This Is What Will Happen To Our Sun After It Dies
“During the red giant phase, Mercury and Venus will certainly be engulfed by the Sun, while Earth may or may not, depending on certain processes that have yet to be fully worked out. The icy worlds beyond Neptune will likely melt and sublimate, and are unlikely to survive the death of our star.
Once the Sun’s outer layers are returned to the interstellar medium, all that remains will be a few charred corpses of worlds orbiting the white dwarf remnant of our Sun. The core, largely composed of carbon and oxygen, will total about 50% the mass of our present Sun, but will only be approximately the physical size of Earth.”
Looking forward in time, the death of our Sun is easy to envision, as we’ve seen Sun-like stars in their dying phases and immediately afterwards plenty of times. But what happens after that, in the far future? Will our Sun’s corpse remain a white dwarf forever? Will it simply cool down, radiating heat away? Or will something exciting happen?
Maybe we’ll get ejected from the galaxy. Maybe we’ll get devoured by a black hole. Maybe we’ll merge with another object, or experience an interaction that forever changes us from what we were. Maybe we’ll even experience a cataclysm that destroys our stellar corpse entirely!
Although the possibilities are fascinating, there’s an overwhelming statistical likelihood that points to one particular outcome. What is it? Find out today!
The Sun Will Someday Die, And That’s Why You’re Alive
“It’s true: death comes for us all. It comes for everyone we know and don’t know; it comes for everyone that will ever live. After we’re all dead for billions of years, the Sun will die, too.
But that’s not the full story, and it leaves out the best part. A star’s death brings a remarkable story of cosmic rebirth and possibilities for life to the Universe. It is a story of creation that goes hand-in-hand with destruction, and it follows just below. Give it a shot. It just might be the most remarkable, wonderful story an elementary schoolchild could hope to hear.”
It was a few years ago that I got one of those questions that has stuck in my mind ever since. In particular, it was a message from an elementary school teacher who had a distraught child. The teacher asked me:
“I need a good explanation for a third grader, whose Mom tells me is deeply concerned, that the sun will blow up.”
This is one of the toughest truths about the Universe that many of us will ever learn. The answers to it can make you feel small, inconsequential, and meaningless at times.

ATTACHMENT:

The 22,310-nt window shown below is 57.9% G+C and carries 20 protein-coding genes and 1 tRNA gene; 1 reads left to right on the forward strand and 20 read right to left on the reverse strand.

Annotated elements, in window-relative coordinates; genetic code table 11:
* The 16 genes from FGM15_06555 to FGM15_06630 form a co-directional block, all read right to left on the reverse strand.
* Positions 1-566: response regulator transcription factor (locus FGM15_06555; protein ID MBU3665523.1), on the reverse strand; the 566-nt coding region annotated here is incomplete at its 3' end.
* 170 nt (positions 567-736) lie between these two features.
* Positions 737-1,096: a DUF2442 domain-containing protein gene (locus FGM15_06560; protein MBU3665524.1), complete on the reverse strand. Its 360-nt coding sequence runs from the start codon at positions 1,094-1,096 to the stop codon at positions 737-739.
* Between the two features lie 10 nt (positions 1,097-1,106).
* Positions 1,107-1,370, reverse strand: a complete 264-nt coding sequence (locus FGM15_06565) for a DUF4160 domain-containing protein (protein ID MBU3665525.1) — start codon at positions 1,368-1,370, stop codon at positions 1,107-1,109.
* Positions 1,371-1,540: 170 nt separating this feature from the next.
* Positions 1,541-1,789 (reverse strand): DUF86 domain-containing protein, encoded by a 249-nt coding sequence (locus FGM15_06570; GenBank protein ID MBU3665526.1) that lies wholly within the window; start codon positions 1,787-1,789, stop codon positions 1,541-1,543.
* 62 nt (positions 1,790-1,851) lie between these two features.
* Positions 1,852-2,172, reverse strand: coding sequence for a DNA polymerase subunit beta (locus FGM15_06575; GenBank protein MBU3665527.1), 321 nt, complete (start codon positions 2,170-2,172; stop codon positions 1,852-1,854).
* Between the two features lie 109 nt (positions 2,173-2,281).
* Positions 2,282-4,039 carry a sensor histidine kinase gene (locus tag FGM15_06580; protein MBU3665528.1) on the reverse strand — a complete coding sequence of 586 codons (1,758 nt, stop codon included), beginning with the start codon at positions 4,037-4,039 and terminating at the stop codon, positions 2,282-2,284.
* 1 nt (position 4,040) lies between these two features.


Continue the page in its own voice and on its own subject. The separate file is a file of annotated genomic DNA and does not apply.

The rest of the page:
But the answer can also make you feel like you’re a part of the biggest, most meaningful thing of all. Here’s a version of the story we all should hear at least once.
Astronomers Discover Exactly How Galaxies Die
“Our Milky Way contains large star-forming regions, mostly along its spiral arms, indicating stellar life. But other, mostly elliptical galaxies, stopped forming stars many billions of years ago. These galaxies are called red-and-dead, because they don’t have any hot, young, blue stars associated with recent star formation. Since the hottest, bluest stars burn through their fuel the fastest, an intrinsic red color is evidence that no new stars have formed for a long time.”
With hundreds of billions of stars burning inside a typical galaxy, it seems like a stretch to call any such object already “dead.” But if you aren’t actively forming new stars, and you don’t have the material in you to form new stars in the future, “dead” is exactly what you are, whether you realize it or not. We’ve had a number of theories, for a long time, as to why a galaxy could lose its gas and burn out, but for the first time, we’ve discovered one in the nearby Universe. Just 240 million light years away, the galaxy NGC 1277 has a unique set of circumstances:
- it’s moving very quickly through the intra-cluster medium,
- it contains an ultra-massive black hole at its core,
- and both its stars and globular clusters are overwhelmingly red.
It looks as though it hasn’t formed new stars in some 10 billion years, making it the oldest, deadest galaxy we’ve ever seen up close!
Come learn all about it, and what it means for the deaths of galaxies, on this edition of Mostly Mute Monday!